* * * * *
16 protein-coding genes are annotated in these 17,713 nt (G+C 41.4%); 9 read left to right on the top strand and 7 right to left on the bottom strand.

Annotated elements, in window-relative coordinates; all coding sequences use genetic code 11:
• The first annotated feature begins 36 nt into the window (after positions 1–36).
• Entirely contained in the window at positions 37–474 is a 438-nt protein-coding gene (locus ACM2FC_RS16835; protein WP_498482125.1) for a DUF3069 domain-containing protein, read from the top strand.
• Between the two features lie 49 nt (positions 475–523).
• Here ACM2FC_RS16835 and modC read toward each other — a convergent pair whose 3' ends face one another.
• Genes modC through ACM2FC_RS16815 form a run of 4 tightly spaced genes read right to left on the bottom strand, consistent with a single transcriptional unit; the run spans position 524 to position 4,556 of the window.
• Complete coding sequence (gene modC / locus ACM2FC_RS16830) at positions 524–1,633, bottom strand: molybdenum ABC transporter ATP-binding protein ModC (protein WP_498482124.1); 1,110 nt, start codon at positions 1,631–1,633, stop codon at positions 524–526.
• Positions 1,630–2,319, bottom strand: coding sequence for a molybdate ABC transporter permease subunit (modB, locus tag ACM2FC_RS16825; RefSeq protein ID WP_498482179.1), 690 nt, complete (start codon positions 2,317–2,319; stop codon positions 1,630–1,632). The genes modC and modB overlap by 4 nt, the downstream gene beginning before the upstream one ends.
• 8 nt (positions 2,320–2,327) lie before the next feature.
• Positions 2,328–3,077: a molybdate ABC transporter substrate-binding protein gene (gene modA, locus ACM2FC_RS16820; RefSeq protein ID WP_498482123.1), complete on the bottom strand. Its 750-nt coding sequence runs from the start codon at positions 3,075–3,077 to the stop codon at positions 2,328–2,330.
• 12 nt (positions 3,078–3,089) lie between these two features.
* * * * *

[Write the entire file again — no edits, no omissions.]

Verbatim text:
16 protein-coding genes are annotated in these 17,713 nt (G+C 41.4%); 9 read left to right on the top strand and 7 right to left on the bottom strand.

Annotated elements, in window-relative coordinates; all coding sequences use genetic code 11:
• The first annotated feature begins 36 nt into the window (after positions 1–36).
• Entirely contained in the window at positions 37–474 is a 438-nt protein-coding gene (locus ACM2FC_RS16835; protein WP_498482125.1) for a DUF3069 domain-containing protein, read from the top strand.
• Between the two features lie 49 nt (positions 475–523).
• Here ACM2FC_RS16835 and modC read toward each other — a convergent pair whose 3' ends face one another.
• Genes modC through ACM2FC_RS16815 form a run of 4 tightly spaced genes read right to left on the bottom strand, consistent with a single transcriptional unit; the run spans position 524 to position 4,556 of the window.
• Complete coding sequence (gene modC / locus ACM2FC_RS16830) at positions 524–1,633, bottom strand: molybdenum ABC transporter ATP-binding protein ModC (protein WP_498482124.1); 1,110 nt, start codon at positions 1,631–1,633, stop codon at positions 524–526.
• Positions 1,630–2,319, bottom strand: coding sequence for a molybdate ABC transporter permease subunit (modB, locus tag ACM2FC_RS16825; RefSeq protein ID WP_498482179.1), 690 nt, complete (start codon positions 2,317–2,319; stop codon positions 1,630–1,632). The genes modC and modB overlap by 4 nt, the downstream gene beginning before the upstream one ends.
• 8 nt (positions 2,320–2,327) lie before the next feature.
• Positions 2,328–3,077: a molybdate ABC transporter substrate-binding protein gene (gene modA, locus ACM2FC_RS16820; RefSeq protein ID WP_498482123.1), complete on the bottom strand. Its 750-nt coding sequence runs from the start codon at positions 3,075–3,077 to the stop codon at positions 2,328–2,330.
• 12 nt (positions 3,078–3,089) lie between these two features.